Editor’s Note: This blog post is in response to the newest Brookings Essay, “The Bad News About the News,” by former Washington Post Editor Robert G. Kaiser.
Robert Kaiser’s essay admirably surveys the problems facing journalism. I want to add a few thoughts about where the replacement for lost ad revenues may come from—and about some potentially troubling implications, including for Kaiser’s great paper, The Washington Post.
Over the past 50 or more years, we journalists have had the luxury of thinking of journalism as our product, and of readers as our customers. It was a great ethic to maintain, but from an economic point of view it was never right. In the newspaper business, our real customers were our advertisers, who paid the bills; our product was our readers, whose eyeballs we sold to advertisers; our journalism was our marketing hook, luring readers. Now that our marketing hook can no longer deliver our product competitively to our customers, our customers—advertisers—are going away.
The question now is: who is our next customer, if in fact we have one? I suspect part of the answer will be: corporations, investors, and other business interests that can harness journalistic methods and talent to promote their interests and brands.
One example, emerging rapidly, is so-called “native content” (aka “sponsored content” or “branded content”), which Wikipedia nicely defines as “a form of online advertising that matches the form and function of the platform on which it appears”: in other words, paid-for content that mimics the surrounding journalism but is produced for and placed by advertisers seeking to burnish a brand or disseminate a message. This stuff is often written by accomplished journalists to high professional standards, so it’s readable and interesting, sometimes better than the “official” goods. Don’t snicker, purists! In a provocative post recently (“Brace for the Corporate Journalism Wave”), Monday Note’s Frederic Filloux puts traditional journalists on notice that native content will eat their lunch. It will be free; it has a business model; readers will like it; and it will enjoy preferred access to the corporate insiders who are, after all, paying for it.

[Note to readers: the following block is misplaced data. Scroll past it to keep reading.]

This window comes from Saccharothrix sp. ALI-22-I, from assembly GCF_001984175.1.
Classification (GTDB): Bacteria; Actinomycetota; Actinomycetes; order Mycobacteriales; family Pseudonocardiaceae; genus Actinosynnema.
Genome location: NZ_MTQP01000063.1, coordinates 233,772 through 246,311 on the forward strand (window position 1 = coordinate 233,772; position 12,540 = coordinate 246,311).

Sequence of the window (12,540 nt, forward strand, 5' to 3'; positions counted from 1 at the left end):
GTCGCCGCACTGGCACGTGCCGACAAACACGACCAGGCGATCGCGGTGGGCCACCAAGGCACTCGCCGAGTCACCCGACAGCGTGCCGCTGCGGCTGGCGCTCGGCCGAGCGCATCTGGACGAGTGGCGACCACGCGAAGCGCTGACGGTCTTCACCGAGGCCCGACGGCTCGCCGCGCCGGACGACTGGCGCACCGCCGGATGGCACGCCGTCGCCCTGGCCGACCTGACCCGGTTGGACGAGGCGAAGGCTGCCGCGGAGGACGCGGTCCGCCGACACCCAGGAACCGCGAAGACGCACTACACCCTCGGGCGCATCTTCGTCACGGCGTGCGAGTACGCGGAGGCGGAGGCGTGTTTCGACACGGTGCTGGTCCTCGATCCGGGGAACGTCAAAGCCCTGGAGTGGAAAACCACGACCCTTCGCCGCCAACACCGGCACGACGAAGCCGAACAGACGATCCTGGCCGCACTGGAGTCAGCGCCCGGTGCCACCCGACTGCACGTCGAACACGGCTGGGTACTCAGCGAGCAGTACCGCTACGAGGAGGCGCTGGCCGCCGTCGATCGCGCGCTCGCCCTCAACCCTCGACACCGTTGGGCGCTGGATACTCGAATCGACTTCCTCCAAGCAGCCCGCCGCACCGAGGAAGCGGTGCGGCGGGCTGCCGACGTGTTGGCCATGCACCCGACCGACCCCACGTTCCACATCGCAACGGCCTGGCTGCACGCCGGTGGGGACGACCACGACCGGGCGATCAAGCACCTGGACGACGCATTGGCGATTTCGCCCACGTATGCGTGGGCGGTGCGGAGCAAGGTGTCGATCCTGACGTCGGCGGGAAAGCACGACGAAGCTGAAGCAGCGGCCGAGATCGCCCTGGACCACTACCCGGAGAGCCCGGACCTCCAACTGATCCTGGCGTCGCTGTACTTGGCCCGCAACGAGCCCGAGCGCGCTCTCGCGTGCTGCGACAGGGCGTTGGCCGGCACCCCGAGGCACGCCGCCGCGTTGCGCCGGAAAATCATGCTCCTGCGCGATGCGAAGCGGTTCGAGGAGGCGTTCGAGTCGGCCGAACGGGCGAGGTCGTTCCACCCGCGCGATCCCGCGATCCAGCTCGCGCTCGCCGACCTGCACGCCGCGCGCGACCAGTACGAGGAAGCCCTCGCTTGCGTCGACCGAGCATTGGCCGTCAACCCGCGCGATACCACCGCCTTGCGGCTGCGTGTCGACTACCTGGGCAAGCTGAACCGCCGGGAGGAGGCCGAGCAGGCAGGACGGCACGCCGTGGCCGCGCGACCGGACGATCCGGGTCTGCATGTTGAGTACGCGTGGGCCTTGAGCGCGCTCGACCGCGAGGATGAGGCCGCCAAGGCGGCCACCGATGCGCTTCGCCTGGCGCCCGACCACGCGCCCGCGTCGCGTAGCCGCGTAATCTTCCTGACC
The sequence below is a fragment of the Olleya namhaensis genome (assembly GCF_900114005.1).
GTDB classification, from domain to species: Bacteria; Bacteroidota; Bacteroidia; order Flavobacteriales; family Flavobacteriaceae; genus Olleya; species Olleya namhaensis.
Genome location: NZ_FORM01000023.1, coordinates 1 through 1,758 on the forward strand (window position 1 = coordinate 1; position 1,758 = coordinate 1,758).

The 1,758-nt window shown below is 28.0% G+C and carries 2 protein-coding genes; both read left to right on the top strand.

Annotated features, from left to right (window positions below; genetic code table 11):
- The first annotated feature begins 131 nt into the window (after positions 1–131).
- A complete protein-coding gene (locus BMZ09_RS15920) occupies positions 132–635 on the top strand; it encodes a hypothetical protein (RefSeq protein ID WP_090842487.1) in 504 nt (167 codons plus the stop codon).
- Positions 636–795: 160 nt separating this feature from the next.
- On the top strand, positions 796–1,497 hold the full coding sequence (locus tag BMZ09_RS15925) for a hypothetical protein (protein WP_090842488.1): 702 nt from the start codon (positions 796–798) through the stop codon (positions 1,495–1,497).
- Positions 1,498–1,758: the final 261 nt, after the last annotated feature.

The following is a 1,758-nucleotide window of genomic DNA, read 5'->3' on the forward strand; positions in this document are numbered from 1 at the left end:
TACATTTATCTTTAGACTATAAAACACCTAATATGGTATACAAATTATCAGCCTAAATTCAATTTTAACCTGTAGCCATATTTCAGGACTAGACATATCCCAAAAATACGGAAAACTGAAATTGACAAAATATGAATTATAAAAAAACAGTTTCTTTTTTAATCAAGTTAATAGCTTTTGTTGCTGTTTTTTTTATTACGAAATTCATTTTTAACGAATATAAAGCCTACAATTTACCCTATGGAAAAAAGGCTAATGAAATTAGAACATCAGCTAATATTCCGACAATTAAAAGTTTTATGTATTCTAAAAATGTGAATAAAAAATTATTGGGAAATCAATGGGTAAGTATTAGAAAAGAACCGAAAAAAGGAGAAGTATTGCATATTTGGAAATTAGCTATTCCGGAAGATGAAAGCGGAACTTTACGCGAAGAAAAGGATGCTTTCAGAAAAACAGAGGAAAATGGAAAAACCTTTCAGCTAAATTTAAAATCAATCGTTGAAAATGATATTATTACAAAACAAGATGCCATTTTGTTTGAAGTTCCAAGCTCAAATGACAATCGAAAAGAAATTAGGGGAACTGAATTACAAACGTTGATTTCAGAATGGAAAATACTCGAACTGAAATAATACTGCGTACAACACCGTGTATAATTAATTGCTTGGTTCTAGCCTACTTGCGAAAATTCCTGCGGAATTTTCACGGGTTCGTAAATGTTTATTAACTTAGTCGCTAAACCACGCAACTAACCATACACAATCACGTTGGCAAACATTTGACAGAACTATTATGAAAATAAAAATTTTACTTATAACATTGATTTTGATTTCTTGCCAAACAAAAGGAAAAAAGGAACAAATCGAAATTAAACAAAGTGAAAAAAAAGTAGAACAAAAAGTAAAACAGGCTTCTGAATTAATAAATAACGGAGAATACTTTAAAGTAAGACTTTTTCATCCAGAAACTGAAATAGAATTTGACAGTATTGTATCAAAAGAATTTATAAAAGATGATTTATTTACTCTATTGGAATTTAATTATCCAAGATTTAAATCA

Or what if, instead of just buying ads that look like content, a corporate chieftain buys a whole newspaper? Every morning I thank Jeff Bezos, the founder and CEO of Amazon.com, for rescuing the Post, a national treasure, but I doubt he did it only for his health. If a giant company is engaged in cutthroat competition with other giant companies, and if it has all kinds of vital interests before the government, the country’s second most powerful newspaper might be a handy thing to have. I have no reason to think Bezos would slant the Post’s coverage of, say, electronic retailing or antitrust regulation, but how can the public be sure? And bundling Post content with Amazon’s dominant Kindle platform would give the Post a leg up: good for the Post, but potentially not good for other outlets that lack comparable access.
This new age is already here. I hear stories from friends in PR about ostensibly independent bloggers who, under the pressure of time, reword corporate press releases and post them online as news, or even ask PR people to write news items for them. I don’t know that the cultural wall between traditional journalism and corporate PR will come down completely, but I do know that “down” is the direction it’s going.
European leaders were clear in their joint call for journalistic freedom, a credible investigation [into Jamal Khashoggi’s alleged killing and dismemberment by Saudi operatives] and accountability for any wrongdoing. In stark contrast, the American president chose to parrot Saudi denials and pitch an unsubstantiated and improbable explanation.